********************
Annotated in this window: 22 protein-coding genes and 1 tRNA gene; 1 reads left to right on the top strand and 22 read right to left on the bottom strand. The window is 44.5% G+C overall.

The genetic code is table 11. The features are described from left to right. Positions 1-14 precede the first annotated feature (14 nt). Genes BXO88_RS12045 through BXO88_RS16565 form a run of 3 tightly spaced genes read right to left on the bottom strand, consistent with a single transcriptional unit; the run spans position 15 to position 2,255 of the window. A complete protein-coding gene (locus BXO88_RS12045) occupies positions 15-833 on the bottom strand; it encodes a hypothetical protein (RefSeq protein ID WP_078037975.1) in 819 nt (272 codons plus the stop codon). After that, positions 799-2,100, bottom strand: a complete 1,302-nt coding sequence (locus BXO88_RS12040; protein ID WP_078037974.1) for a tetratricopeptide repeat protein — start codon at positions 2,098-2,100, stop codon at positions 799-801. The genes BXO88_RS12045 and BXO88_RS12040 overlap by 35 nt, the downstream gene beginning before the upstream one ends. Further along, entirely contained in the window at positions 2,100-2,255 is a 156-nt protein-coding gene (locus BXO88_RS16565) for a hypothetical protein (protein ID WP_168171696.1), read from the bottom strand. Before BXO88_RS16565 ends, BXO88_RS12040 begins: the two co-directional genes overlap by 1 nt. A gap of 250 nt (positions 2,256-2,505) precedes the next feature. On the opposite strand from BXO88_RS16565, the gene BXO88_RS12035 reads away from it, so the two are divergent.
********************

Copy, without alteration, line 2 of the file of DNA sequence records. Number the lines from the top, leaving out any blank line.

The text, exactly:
The genetic code is table 11. The features are described from left to right. Positions 1-14 precede the first annotated feature (14 nt). Genes BXO88_RS12045 through BXO88_RS16565 form a run of 3 tightly spaced genes read right to left on the bottom strand, consistent with a single transcriptional unit; the run spans position 15 to position 2,255 of the window. A complete protein-coding gene (locus BXO88_RS12045) occupies positions 15-833 on the bottom strand; it encodes a hypothetical protein (RefSeq protein ID WP_078037975.1) in 819 nt (272 codons plus the stop codon). After that, positions 799-2,100, bottom strand: a complete 1,302-nt coding sequence (locus BXO88_RS12040; protein ID WP_078037974.1) for a tetratricopeptide repeat protein — start codon at positions 2,098-2,100, stop codon at positions 799-801. The genes BXO88_RS12045 and BXO88_RS12040 overlap by 35 nt, the downstream gene beginning before the upstream one ends. Further along, entirely contained in the window at positions 2,100-2,255 is a 156-nt protein-coding gene (locus BXO88_RS16565) for a hypothetical protein (protein ID WP_168171696.1), read from the bottom strand. Before BXO88_RS16565 ends, BXO88_RS12040 begins: the two co-directional genes overlap by 1 nt. A gap of 250 nt (positions 2,256-2,505) precedes the next feature. On the opposite strand from BXO88_RS16565, the gene BXO88_RS12035 reads away from it, so the two are divergent.